Faith and friendship


It is heartening to know that young people today appear to be more open-minded and tolerant about diversity issues in the community today.

One such issue is on religious beliefs held by individuals belonging to various groups.

In other societies, as shown in numerous reports, intolerance and discrimination over this particular concern is heavily felt.

Consider this compilation:

• Last year, 4,998 Christians were killed for their faith, with around 90 percent of these were in Nigeria (just over 4,000), where Christian communities continue to be attacked with devastating impunity by armed bandits and Islamic militants. (Open Doors)

• The country with the next highest number of deaths is the Democratic Republic of Congo with 261.

• More than 124,000 Christians were forcibly displaced from their homes because of their faith, and almost 15,000 became refugees.

• Sub-Saharan Africa – the epicenter of global Christianity – has become the epicenter of violence against Christians, as Islamist extremism has spread well beyond Nigeria.

• North Korea is back at No. 1, according to the 2023 World Watch List, the latest annual accounting from Open Doors of the top 50 countries where it is most dangerous and difficult to be a Christian.

• India has been recommended as an area of concern due to persistent violations of religious freedoms. At least 525 attacks against Christians were reported in the first eight months of 2023.

The figures and facts state indicate glaring examples of religious persecution, “which can include murder, censorship and harsh social criticism or social censure.”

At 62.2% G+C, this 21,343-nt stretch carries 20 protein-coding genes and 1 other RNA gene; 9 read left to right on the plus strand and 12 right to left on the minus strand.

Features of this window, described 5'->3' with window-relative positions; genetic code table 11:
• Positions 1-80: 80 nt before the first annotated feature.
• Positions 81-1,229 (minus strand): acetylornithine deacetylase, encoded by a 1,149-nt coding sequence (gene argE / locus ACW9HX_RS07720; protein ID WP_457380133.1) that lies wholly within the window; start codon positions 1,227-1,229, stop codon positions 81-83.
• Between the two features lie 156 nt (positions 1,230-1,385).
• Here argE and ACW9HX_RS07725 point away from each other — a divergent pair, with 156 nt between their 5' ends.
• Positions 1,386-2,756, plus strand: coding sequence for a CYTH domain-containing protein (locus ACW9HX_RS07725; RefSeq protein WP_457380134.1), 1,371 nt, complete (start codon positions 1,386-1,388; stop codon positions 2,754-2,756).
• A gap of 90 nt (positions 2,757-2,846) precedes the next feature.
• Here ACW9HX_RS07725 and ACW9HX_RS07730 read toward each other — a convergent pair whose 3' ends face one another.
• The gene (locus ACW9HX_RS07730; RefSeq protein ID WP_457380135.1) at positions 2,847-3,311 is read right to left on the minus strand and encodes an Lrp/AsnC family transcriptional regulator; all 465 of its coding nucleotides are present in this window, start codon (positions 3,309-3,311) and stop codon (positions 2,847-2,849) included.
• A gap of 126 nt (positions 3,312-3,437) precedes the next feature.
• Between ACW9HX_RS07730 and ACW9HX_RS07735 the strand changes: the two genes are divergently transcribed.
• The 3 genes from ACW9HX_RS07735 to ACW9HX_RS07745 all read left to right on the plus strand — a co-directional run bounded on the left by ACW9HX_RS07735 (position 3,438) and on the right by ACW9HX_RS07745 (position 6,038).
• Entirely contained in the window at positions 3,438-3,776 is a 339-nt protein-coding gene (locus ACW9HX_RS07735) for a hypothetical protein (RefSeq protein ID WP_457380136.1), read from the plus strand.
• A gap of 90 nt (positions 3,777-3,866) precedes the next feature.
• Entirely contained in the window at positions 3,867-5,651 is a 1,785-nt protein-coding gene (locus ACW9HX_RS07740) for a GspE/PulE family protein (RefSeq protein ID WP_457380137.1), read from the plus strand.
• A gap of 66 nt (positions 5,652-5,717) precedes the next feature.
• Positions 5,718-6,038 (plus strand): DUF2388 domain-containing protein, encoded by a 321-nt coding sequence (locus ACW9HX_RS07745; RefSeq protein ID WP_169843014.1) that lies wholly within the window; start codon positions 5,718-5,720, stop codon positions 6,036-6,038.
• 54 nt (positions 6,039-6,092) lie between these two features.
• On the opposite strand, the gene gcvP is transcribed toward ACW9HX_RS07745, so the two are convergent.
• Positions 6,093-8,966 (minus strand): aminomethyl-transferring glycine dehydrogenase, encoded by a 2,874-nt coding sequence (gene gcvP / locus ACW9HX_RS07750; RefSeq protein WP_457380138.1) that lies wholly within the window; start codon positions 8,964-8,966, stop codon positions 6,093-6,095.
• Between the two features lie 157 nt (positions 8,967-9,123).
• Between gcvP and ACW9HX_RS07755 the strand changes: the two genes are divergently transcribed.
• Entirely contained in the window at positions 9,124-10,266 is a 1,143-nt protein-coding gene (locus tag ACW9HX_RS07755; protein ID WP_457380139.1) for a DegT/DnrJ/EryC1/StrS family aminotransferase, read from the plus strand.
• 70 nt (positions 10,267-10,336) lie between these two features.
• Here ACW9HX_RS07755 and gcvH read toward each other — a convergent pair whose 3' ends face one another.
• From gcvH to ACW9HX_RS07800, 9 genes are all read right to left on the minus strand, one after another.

The U.S.-based Pew Research Center, a non-partisan think tank, disclosed that two religions – Christianity and Islam – are “persecuted in more countries around the world than other religions” and that Muslims and Jews are “most likely to live in countries where their groups experience harassment.”

With organizations promoting religious pluralism, which is considered today as a political philosophy, we can assume that communities and societies are aiming for that “state of being where every individual in a religiously diverse society has the rights, freedoms, and safety to worship, or not, according to their conscience.”

The United Nations is among these organizations. It designated the International Day of Tolerance (every November 16), inspiring people “to work together to promote tolerance and understanding and help ease the burdens of communities most vulnerable to discrimination and ethnic hatred.”

Peace advocates have been campaigning for pluralism and tolerance as measures to address the religion-motivated global violence.

Another global observance – the International Day of Multilateralism and Diplomacy for Peace – was marked few weeks ago – on April 24 – which “seeks to reaffirm the UN Charter and its principles of resolving disputes among countries through peaceful means.”


At the Division of Negros Occidental Schools Press Conference held at Hinigaran National High School on May 3 and 8, Filipino feature writing contestants were asked to describe their acquaintance or relationship with those who belonged to another faith.

While a number wrote about ties with someone from another Christian doctrine or persuasion, there were those who shared their thoughts about friendship with members of the Muslim community.

Our chief feature-writing evaluator, Keith Brandon Cari-an, summed up his general observations of the entries:

“They largely talked about the differences between how the writers and subject practiced their faith. They also tackled assumptions one might have on the religion another grew up with and even gave examples how misinformed assumptions cause bullying in schools.

“While most of the campus journalists chronicled about stereotypes of their friend’s religions, they all wrote about how friendship transcends beliefs and religious practices.”

Indeed, a positive observation amid a society confronted by strife, misunderstanding and cultural and ethnic differences.


And the peace of God, which transcends all understanding, will guard your hearts and your minds in Christ Jesus. (Philippians 4:7) | NWI